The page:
Lewis and Clark Landing

June 20

Partnering with Storz Trophy Room Grill & Brewery, Omaha Magazine’s Fried Food Festival promises lots of outdoor fun on Father’s Day weekend. Featuring everything for the fried food foodie, this festival will celebrate all things dipped and battered on the Lewis and Clark Landing from 1 to 6 p.m.

Bringing together street-style vendors, food trucks, and multiple beer gardens is a sure-fire way for dads to load up the calories and enjoy this special weekend. Sticking to a theme we think is only natural for a fried food festival, you’ll enjoy live country music while gobbling down such perfect—if funky—combos as deep-fried pickles and squid.

Enjoy the view of the riverfront while learning a twangy two-step or a do-si-do from professional line dancers. If you’re feeling a bit more adventurous, you can try your luck on the mechanical bull. If a little liquid courage is needed, relax in one of the many beer gardens featuring locally brewed Storz beer.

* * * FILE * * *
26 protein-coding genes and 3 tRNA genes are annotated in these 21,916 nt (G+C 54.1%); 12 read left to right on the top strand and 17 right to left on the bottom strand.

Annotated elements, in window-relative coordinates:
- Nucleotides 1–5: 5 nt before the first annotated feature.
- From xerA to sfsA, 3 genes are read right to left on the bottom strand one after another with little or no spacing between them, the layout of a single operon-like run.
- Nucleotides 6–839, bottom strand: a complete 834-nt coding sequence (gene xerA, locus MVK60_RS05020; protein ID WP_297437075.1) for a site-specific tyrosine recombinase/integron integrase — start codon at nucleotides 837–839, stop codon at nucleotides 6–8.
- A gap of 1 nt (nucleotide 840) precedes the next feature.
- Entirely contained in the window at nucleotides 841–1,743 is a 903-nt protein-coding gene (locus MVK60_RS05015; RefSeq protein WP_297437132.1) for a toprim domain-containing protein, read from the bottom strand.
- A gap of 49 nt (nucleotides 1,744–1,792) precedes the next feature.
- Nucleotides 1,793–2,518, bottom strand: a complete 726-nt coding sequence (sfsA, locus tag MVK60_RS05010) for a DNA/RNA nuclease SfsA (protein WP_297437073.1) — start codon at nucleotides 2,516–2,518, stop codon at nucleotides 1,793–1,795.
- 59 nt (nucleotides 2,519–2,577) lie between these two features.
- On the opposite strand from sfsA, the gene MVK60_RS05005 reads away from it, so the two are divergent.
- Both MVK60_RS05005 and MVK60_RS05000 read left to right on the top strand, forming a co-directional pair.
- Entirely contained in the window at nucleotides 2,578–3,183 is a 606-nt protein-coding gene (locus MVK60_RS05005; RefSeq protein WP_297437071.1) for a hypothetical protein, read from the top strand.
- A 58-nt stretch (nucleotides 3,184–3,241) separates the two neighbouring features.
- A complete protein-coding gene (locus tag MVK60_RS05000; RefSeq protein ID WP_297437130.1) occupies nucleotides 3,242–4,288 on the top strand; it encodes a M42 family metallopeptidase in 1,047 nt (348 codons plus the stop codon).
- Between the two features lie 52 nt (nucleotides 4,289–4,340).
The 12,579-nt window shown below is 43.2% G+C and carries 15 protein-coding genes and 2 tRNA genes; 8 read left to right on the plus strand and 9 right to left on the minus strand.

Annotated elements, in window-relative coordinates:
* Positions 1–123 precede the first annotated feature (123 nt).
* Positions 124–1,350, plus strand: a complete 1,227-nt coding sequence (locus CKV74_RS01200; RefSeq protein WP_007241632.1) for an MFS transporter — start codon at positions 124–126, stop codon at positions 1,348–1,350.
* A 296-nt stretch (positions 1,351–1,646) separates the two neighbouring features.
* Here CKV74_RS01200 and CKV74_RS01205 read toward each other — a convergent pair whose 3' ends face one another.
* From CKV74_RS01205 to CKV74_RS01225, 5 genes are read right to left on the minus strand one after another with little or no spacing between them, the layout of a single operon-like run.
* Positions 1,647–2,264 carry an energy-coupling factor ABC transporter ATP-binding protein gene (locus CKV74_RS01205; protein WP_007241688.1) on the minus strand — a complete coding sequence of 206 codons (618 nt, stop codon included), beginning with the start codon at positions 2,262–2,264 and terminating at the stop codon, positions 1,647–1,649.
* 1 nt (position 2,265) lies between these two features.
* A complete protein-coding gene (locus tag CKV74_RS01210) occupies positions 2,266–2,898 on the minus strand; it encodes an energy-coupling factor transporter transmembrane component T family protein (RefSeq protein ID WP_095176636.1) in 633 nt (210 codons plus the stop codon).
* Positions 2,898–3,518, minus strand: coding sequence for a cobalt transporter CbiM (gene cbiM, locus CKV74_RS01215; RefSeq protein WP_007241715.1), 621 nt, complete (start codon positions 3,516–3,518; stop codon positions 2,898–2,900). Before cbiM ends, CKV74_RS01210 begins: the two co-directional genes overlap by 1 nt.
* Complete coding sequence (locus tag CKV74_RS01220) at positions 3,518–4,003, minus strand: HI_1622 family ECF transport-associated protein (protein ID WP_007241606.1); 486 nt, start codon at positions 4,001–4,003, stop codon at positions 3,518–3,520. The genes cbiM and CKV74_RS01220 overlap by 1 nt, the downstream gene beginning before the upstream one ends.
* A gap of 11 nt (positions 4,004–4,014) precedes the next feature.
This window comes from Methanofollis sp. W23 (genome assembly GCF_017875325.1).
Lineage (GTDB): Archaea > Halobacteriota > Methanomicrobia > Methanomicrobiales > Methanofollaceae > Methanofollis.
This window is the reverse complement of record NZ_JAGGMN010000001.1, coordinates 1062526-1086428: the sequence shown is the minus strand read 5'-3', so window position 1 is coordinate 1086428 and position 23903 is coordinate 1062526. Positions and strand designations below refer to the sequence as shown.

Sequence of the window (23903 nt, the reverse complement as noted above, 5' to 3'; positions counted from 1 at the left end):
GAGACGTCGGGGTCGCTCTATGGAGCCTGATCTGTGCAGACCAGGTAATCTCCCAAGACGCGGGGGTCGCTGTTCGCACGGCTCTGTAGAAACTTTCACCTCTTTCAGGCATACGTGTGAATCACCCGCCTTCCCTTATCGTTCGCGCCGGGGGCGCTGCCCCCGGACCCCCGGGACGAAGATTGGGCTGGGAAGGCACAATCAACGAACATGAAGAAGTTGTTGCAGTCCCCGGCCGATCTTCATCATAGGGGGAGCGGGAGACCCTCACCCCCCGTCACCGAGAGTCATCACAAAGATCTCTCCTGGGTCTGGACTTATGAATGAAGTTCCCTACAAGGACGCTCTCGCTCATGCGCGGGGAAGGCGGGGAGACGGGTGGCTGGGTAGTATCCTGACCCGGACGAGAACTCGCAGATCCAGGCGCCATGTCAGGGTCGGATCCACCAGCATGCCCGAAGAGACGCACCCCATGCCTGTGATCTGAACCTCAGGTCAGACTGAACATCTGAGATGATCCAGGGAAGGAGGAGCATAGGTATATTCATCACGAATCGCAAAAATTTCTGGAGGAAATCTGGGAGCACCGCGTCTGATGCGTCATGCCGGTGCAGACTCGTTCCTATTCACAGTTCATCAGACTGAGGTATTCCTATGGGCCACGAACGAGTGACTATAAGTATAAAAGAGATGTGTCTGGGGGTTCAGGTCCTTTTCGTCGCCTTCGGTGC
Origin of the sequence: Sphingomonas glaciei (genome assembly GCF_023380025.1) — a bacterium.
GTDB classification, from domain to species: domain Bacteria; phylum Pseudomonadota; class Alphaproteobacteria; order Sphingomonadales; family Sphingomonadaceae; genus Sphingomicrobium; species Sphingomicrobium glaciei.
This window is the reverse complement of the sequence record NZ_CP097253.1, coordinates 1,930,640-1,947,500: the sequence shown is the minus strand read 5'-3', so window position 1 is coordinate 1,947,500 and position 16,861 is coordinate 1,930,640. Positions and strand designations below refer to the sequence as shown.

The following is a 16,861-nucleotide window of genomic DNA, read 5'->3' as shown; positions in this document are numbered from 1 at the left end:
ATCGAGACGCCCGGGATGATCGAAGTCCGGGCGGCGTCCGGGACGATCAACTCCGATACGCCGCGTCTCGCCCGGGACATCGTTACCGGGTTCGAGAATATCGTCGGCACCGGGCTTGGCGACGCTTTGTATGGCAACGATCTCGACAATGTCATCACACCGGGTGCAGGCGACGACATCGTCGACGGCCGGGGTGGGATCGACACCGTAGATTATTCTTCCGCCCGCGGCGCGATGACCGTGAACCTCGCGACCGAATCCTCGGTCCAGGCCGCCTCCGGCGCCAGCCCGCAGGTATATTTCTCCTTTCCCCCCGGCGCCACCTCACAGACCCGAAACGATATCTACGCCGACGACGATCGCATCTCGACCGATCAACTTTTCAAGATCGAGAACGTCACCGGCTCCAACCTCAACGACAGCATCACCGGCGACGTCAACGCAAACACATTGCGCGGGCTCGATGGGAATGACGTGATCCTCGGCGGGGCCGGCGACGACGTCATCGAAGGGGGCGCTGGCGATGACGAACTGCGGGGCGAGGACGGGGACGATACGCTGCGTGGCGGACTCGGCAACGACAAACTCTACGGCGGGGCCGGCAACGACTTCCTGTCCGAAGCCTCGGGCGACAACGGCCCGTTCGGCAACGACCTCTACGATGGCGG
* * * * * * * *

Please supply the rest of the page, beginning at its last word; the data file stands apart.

But don’t forget to slather on the sunscreen and bring the kids to the fun zone featuring large inflatable obstacle courses. Admission is free, so bring dad, the kids, and yourself to Omaha’s only Fried Food Festival.

Lewis and Clark Landing 

345 N. Riverfront Dr.

FriedFoodFest.com

FourStarters - 4RiitaIkonen

Riitta Ikonen: Portrait of the Artist as a Young Leaf 

Through June 27

Bemis Center for Contemporary Arts

Myth, memory, and mysticism. Finnish artist Riitta Ikonen ties together all three, and she does so through long-term, multi-disciplinary projects that she creates alone or in conjunction with regular collaborators. Throughout her work, nature frequently acts as both content and context, with characters literally inhabiting the natural landscape or anthropomorphizing into it.

This is evident in several of the exhibition’s featured projects, including Ikonen’s acclaimed Eyes as Big as Plates series, which she created through an on-going collaboration with photographer Karoline Hjorth. Inspired by Scandinavian folklore, the series documents older inhabitants clad in the artist’s wearable costumes in remote landscapes around the world. Within the solitude of these places, her subjects become one with their surroundings, subtly underscoring the age-old relationship between people and nature.

While each of Ikonen’s projects differ in breadth and scope, at their core they all emphasize the deep and abiding connection as well as the silent, dynamic potential that exists between people and nature, the spaces they inhabit, and the experiences they share.